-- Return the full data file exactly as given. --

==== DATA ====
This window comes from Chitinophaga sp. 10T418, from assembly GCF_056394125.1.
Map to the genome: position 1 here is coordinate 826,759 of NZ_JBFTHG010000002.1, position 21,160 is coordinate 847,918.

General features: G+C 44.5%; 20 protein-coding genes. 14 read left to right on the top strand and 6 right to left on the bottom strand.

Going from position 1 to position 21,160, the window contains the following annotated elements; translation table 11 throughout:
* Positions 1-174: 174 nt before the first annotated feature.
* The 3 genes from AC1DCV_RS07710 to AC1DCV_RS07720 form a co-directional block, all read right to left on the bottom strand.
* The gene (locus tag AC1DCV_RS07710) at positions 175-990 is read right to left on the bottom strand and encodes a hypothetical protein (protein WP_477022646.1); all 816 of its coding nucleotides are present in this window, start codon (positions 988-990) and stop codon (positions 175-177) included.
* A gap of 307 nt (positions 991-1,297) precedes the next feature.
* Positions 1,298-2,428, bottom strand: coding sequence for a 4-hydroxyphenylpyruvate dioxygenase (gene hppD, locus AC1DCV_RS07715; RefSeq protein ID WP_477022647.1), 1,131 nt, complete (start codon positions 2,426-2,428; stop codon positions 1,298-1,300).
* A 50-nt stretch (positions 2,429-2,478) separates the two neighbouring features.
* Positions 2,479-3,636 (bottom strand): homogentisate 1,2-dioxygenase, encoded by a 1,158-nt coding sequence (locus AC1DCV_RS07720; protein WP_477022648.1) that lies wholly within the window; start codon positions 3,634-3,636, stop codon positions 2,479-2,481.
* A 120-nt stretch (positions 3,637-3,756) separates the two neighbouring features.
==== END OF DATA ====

This window comes from Chitinophaga sp. 10T418, from assembly GCF_056394125.1.
Map to the genome: position 1 here is coordinate 826,759 of NZ_JBFTHG010000002.1, position 21,160 is coordinate 847,918.

General features: G+C 44.5%; 20 protein-coding genes. 14 read left to right on the top strand and 6 right to left on the bottom strand.

Going from position 1 to position 21,160, the window contains the following annotated elements; translation table 11 throughout:
* Positions 1-174: 174 nt before the first annotated feature.
* The 3 genes from AC1DCV_RS07710 to AC1DCV_RS07720 form a co-directional block, all read right to left on the bottom strand.
* The gene (locus tag AC1DCV_RS07710) at positions 175-990 is read right to left on the bottom strand and encodes a hypothetical protein (protein WP_477022646.1); all 816 of its coding nucleotides are present in this window, start codon (positions 988-990) and stop codon (positions 175-177) included.
* A gap of 307 nt (positions 991-1,297) precedes the next feature.
* Positions 1,298-2,428, bottom strand: coding sequence for a 4-hydroxyphenylpyruvate dioxygenase (gene hppD, locus AC1DCV_RS07715; RefSeq protein ID WP_477022647.1), 1,131 nt, complete (start codon positions 2,426-2,428; stop codon positions 1,298-1,300).
* A 50-nt stretch (positions 2,429-2,478) separates the two neighbouring features.
* Positions 2,479-3,636 (bottom strand): homogentisate 1,2-dioxygenase, encoded by a 1,158-nt coding sequence (locus AC1DCV_RS07720; protein WP_477022648.1) that lies wholly within the window; start codon positions 3,634-3,636, stop codon positions 2,479-2,481.
* A 120-nt stretch (positions 3,637-3,756) separates the two neighbouring features.